3 thoughts on “Mental Health

  1. I will share your blog any time lad. Mental health is terribly well hidden through so many of us in general society and being more open about it can literally save lives.
    You’re a bloody legend and I look forward to seeing that laughing smile of yours about another billion times. Oh yes!

  2. Eddy, a very reasoned and sensible article, well written and ‘with feeling. I hope, however, that you soon see your aims not as a “bucket list” but simply as ambitions. You now realise that you have a great future, which even six months ago you were reluctant to visualise. What you have achieved is almost unique. Through POSITIVE ambition and hard graft you are an IRON MAN! All your friends and relatives urged you on with positive attitudes and love. It is time to take it on yourself, Chanel your energies towards your ultimate ambition/s and set a new goal. Good luck in your new house and cherish every moment. All of us are still there for you so don’t look back, go forward with vigour and belief and ENJOY,!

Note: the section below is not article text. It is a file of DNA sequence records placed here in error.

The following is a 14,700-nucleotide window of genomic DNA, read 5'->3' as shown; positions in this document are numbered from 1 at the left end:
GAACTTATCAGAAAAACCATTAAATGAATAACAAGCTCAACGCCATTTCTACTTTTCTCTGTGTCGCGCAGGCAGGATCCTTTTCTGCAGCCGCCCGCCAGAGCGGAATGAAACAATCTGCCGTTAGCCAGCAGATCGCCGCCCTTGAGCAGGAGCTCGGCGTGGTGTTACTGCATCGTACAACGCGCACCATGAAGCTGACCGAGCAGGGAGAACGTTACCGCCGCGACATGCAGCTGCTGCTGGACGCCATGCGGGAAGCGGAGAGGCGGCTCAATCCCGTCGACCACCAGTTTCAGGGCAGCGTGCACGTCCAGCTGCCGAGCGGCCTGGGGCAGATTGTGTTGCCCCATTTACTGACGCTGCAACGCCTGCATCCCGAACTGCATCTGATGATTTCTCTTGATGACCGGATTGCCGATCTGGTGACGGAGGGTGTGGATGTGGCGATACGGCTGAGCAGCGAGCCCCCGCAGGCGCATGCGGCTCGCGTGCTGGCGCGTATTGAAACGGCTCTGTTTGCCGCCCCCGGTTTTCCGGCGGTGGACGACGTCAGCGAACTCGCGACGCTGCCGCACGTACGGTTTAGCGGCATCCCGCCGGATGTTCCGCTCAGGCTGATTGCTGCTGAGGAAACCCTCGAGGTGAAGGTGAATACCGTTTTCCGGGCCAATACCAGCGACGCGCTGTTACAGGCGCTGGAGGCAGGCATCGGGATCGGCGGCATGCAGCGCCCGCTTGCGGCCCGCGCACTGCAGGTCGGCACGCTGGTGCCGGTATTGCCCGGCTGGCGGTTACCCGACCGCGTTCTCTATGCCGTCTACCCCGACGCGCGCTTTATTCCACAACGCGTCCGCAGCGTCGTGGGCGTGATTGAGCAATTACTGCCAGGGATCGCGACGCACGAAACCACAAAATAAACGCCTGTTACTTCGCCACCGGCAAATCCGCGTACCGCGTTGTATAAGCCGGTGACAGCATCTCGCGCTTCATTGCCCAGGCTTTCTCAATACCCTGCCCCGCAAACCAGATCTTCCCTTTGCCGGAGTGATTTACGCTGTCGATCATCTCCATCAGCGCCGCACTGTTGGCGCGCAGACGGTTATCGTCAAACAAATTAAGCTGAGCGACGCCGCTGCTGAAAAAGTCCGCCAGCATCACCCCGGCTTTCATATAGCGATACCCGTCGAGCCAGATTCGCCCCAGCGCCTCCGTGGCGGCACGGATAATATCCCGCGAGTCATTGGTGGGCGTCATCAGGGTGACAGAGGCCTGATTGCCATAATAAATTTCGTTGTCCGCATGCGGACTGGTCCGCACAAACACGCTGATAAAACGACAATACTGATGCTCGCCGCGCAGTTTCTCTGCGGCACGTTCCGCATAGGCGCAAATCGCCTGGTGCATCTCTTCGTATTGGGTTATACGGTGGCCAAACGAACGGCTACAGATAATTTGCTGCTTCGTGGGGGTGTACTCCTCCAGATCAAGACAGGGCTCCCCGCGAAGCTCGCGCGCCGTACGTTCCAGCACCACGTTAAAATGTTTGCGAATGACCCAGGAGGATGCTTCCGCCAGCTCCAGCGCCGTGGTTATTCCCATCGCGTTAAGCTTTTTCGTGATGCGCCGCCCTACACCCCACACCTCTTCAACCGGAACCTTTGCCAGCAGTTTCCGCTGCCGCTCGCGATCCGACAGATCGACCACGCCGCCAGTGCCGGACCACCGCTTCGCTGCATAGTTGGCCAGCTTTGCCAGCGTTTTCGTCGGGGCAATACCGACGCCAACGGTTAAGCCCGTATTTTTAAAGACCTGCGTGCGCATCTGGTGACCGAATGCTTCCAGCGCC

LOL